When your child is evaluated with your supervising BCBA, your input is one of the most important elements of creating an effective treatment plan. After all, the skills that your child needs are the skills that help your toddler to function at home with family, in school with peers, and out in the community. A parent or caregiver will know best what skills their child is lacking and causing emotional, behavioral, and social stress. A reputable ABA agency will value parent and/or caregiver input. You should always be welcome during sessions whether at home or in a clinical setting.
Do they offer parent training?
A good ABA agency will require parent training. Parent training is required because the skills that are taught in therapy need to be carried out consistently at home outside therapy sessions as well. If a parent does not learn how to work with their toddler in the same way that the ABA therapist does, the parent or caregiver may find that the child behaves one way in therapy and in a completely opposite way when the therapist leaves. It is important that everyone that your child is in contact with is helping your child in a consistent way so that the child understands his/her expectations and learns appropriate skills and responses.
Which is better? Home-based therapy or center-based therapy?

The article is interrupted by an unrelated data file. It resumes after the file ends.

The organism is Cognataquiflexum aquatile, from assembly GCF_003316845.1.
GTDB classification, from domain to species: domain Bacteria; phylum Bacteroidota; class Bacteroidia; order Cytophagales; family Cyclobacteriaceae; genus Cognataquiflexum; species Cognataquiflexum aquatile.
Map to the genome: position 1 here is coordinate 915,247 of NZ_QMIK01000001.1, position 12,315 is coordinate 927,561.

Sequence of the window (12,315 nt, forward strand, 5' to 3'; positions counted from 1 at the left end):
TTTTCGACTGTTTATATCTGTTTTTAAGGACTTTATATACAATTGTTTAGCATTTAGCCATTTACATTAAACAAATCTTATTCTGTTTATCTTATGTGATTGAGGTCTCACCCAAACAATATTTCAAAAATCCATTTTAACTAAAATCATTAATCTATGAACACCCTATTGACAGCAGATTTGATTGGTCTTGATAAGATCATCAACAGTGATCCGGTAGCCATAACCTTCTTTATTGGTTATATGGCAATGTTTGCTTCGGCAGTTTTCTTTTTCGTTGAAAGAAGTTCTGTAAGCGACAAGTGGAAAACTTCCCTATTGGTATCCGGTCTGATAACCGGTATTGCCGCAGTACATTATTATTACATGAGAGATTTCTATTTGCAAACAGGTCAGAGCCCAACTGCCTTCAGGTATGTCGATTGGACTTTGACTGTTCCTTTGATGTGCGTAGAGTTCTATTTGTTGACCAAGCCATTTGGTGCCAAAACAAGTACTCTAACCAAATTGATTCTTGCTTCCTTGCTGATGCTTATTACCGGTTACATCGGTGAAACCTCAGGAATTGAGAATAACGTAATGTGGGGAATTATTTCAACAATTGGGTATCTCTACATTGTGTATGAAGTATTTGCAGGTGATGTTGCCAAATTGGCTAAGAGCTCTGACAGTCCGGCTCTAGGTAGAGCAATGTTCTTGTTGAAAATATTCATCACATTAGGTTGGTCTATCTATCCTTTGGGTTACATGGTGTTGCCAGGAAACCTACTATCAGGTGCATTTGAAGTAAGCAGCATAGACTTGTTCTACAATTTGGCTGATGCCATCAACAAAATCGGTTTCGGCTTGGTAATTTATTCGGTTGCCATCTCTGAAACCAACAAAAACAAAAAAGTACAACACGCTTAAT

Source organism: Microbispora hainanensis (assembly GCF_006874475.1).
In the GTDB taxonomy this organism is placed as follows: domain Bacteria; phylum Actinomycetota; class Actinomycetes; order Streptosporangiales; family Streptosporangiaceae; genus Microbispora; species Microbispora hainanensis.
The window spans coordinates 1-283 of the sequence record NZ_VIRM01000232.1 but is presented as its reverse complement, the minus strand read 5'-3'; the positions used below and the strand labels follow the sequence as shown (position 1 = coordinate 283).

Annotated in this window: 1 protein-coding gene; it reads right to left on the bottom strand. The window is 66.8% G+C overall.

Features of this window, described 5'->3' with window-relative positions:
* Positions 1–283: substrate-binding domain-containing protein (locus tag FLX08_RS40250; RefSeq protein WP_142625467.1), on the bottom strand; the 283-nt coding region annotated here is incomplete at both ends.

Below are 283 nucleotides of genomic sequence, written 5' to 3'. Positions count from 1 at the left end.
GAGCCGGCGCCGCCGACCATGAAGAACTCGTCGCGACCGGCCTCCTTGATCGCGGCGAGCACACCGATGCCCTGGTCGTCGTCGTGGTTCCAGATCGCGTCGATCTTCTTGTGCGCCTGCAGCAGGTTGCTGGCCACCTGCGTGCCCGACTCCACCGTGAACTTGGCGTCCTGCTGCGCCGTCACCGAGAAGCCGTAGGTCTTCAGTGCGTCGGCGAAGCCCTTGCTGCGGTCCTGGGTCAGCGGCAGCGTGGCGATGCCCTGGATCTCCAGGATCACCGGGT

Most ABA agencies offer both options. The decision to use home or clinical settings will depend on what fits your family’s needs better. Some things to consider:
Home is a natural environment for your toddler. The child can use his/her own toys, parents can observe the sessions and participate, and the therapist comes to you. This eliminates travel for you as the parent or caregiver which can be a blessing if you have younger children in the house.
Center-Based therapy mimics the school environment, allows for easier access to social skills training with other children, parents can drop their child off and run errands or complete tasks without the child (take a break), and toys and equipment at the center are new and exciting for your child.
Do they have good reviews and/or referrals?
The worldwide web is a wonderful place to find information within seconds. Just a few minutes of searching for information about an agency can easily yield enough information to give you confidence in the agency or put you back on the search for something better if you don’t like what you read.
Referrals from a trusted friend or a professional (your pediatrician or psychologist) are always best. However, if you can’t get a personal referral then your own research online is your next best bet.
If you live in the New Jersey area, Circle Care Services is a reputable ABA agency that serves many families. Circle Care offers home and center-based therapy. We are strong advocates for parent involvement and parent training and we can help you to find the resources to pay for all of the various services that you will need for your toddler.
The Therapy Place in New Jersey works in collaboration with Circle Care Services. With over 10 years of experience in speech and occupational therapy services, the Therapy Place works with children and families in a clinical setting, home setting, or in schools.
Give us a call today.